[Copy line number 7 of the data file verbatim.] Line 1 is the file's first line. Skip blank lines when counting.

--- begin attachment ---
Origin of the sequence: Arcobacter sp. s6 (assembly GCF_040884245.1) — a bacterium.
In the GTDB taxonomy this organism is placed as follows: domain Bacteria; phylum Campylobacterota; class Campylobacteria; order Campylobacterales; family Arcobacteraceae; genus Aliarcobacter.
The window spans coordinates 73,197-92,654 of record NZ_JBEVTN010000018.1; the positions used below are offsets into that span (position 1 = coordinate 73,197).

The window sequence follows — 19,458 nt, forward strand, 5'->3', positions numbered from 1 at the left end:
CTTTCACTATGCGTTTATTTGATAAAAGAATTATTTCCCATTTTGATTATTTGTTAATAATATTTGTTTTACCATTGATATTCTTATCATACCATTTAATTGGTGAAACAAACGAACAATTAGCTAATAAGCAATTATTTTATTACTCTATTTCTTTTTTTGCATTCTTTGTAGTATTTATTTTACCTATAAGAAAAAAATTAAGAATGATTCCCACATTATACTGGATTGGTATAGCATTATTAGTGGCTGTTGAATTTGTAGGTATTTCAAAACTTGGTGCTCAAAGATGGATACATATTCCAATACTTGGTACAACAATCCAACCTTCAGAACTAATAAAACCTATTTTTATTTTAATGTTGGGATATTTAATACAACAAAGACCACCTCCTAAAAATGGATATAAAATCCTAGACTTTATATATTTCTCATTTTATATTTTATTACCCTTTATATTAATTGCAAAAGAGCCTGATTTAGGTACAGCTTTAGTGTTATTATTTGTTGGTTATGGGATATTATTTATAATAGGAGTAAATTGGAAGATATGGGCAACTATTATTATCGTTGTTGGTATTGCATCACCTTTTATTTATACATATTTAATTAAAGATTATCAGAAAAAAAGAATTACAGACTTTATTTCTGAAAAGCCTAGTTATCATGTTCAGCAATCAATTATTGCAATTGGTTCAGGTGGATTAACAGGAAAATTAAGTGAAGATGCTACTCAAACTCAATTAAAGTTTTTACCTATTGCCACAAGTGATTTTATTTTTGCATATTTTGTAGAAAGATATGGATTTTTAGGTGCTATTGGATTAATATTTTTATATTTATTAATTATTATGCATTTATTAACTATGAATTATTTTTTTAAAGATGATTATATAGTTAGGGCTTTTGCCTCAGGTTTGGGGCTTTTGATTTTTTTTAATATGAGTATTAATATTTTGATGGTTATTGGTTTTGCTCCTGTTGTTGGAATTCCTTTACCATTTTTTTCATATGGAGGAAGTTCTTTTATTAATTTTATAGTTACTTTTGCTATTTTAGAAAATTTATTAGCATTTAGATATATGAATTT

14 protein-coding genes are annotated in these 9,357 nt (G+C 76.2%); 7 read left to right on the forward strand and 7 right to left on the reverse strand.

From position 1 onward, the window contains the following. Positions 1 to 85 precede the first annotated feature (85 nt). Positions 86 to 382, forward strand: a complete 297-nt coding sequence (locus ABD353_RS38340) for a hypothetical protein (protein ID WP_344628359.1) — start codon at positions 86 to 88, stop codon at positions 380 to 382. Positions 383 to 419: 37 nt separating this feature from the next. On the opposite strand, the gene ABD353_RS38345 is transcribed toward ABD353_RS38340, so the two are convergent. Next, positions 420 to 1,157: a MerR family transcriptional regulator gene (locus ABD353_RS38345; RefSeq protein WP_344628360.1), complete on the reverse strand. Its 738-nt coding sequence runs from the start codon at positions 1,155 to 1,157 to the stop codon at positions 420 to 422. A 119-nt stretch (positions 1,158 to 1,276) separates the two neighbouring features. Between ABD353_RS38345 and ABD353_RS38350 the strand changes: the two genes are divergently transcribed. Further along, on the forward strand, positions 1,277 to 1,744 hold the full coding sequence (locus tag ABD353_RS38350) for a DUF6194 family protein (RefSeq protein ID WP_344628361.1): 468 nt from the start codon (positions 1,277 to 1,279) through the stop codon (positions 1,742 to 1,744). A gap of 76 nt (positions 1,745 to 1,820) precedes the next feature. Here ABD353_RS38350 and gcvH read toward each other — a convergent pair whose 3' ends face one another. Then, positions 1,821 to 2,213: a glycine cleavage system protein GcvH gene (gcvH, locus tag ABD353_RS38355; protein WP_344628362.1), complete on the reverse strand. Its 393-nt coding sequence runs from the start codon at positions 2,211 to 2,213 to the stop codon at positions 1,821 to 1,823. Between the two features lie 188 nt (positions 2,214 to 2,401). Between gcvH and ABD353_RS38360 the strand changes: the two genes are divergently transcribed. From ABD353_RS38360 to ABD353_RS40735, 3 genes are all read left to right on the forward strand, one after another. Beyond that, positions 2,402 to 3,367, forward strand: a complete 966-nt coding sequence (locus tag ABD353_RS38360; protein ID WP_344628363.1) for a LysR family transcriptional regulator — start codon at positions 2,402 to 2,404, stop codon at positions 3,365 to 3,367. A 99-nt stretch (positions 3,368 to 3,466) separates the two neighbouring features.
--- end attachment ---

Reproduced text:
From position 1 onward, the window contains the following. Positions 1 to 85 precede the first annotated feature (85 nt). Positions 86 to 382, forward strand: a complete 297-nt coding sequence (locus ABD353_RS38340) for a hypothetical protein (protein ID WP_344628359.1) — start codon at positions 86 to 88, stop codon at positions 380 to 382. Positions 383 to 419: 37 nt separating this feature from the next. On the opposite strand, the gene ABD353_RS38345 is transcribed toward ABD353_RS38340, so the two are convergent. Next, positions 420 to 1,157: a MerR family transcriptional regulator gene (locus ABD353_RS38345; RefSeq protein WP_344628360.1), complete on the reverse strand. Its 738-nt coding sequence runs from the start codon at positions 1,155 to 1,157 to the stop codon at positions 420 to 422. A 119-nt stretch (positions 1,158 to 1,276) separates the two neighbouring features. Between ABD353_RS38345 and ABD353_RS38350 the strand changes: the two genes are divergently transcribed. Further along, on the forward strand, positions 1,277 to 1,744 hold the full coding sequence (locus tag ABD353_RS38350) for a DUF6194 family protein (RefSeq protein ID WP_344628361.1): 468 nt from the start codon (positions 1,277 to 1,279) through the stop codon (positions 1,742 to 1,744). A gap of 76 nt (positions 1,745 to 1,820) precedes the next feature. Here ABD353_RS38350 and gcvH read toward each other — a convergent pair whose 3' ends face one another. Then, positions 1,821 to 2,213: a glycine cleavage system protein GcvH gene (gcvH, locus tag ABD353_RS38355; protein WP_344628362.1), complete on the reverse strand. Its 393-nt coding sequence runs from the start codon at positions 2,211 to 2,213 to the stop codon at positions 1,821 to 1,823. Between the two features lie 188 nt (positions 2,214 to 2,401). Between gcvH and ABD353_RS38360 the strand changes: the two genes are divergently transcribed. From ABD353_RS38360 to ABD353_RS40735, 3 genes are all read left to right on the forward strand, one after another. Beyond that, positions 2,402 to 3,367, forward strand: a complete 966-nt coding sequence (locus tag ABD353_RS38360; protein ID WP_344628363.1) for a LysR family transcriptional regulator — start codon at positions 2,402 to 2,404, stop codon at positions 3,365 to 3,367. A 99-nt stretch (positions 3,368 to 3,466) separates the two neighbouring features.